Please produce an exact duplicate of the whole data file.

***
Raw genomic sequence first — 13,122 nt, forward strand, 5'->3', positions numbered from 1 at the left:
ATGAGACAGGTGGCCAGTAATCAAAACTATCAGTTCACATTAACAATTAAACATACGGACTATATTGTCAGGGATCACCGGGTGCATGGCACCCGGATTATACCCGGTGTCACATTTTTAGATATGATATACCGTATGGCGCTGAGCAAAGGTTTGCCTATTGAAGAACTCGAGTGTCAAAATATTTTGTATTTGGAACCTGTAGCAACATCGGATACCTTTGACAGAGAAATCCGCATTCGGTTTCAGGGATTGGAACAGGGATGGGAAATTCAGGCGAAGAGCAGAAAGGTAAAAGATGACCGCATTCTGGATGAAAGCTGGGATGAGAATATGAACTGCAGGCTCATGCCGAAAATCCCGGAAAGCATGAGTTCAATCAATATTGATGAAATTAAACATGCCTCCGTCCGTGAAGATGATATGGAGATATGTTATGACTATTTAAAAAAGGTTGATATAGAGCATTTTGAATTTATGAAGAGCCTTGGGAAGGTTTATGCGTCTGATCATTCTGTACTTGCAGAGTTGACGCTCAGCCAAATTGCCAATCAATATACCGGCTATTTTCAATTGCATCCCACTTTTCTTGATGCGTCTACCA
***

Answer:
Raw genomic sequence first — 13,122 nt, forward strand, 5'->3', positions numbered from 1 at the left:
ATGAGACAGGTGGCCAGTAATCAAAACTATCAGTTCACATTAACAATTAAACATACGGACTATATTGTCAGGGATCACCGGGTGCATGGCACCCGGATTATACCCGGTGTCACATTTTTAGATATGATATACCGTATGGCGCTGAGCAAAGGTTTGCCTATTGAAGAACTCGAGTGTCAAAATATTTTGTATTTGGAACCTGTAGCAACATCGGATACCTTTGACAGAGAAATCCGCATTCGGTTTCAGGGATTGGAACAGGGATGGGAAATTCAGGCGAAGAGCAGAAAGGTAAAAGATGACCGCATTCTGGATGAAAGCTGGGATGAGAATATGAACTGCAGGCTCATGCCGAAAATCCCGGAAAGCATGAGTTCAATCAATATTGATGAAATTAAACATGCCTCCGTCCGTGAAGATGATATGGAGATATGTTATGACTATTTAAAAAAGGTTGATATAGAGCATTTTGAATTTATGAAGAGCCTTGGGAAGGTTTATGCGTCTGATCATTCTGTACTTGCAGAGTTGACGCTCAGCCAAATTGCCAATCAATATACCGGCTATTTTCAATTGCATCCCACTTTTCTTGATGCGTCTACCA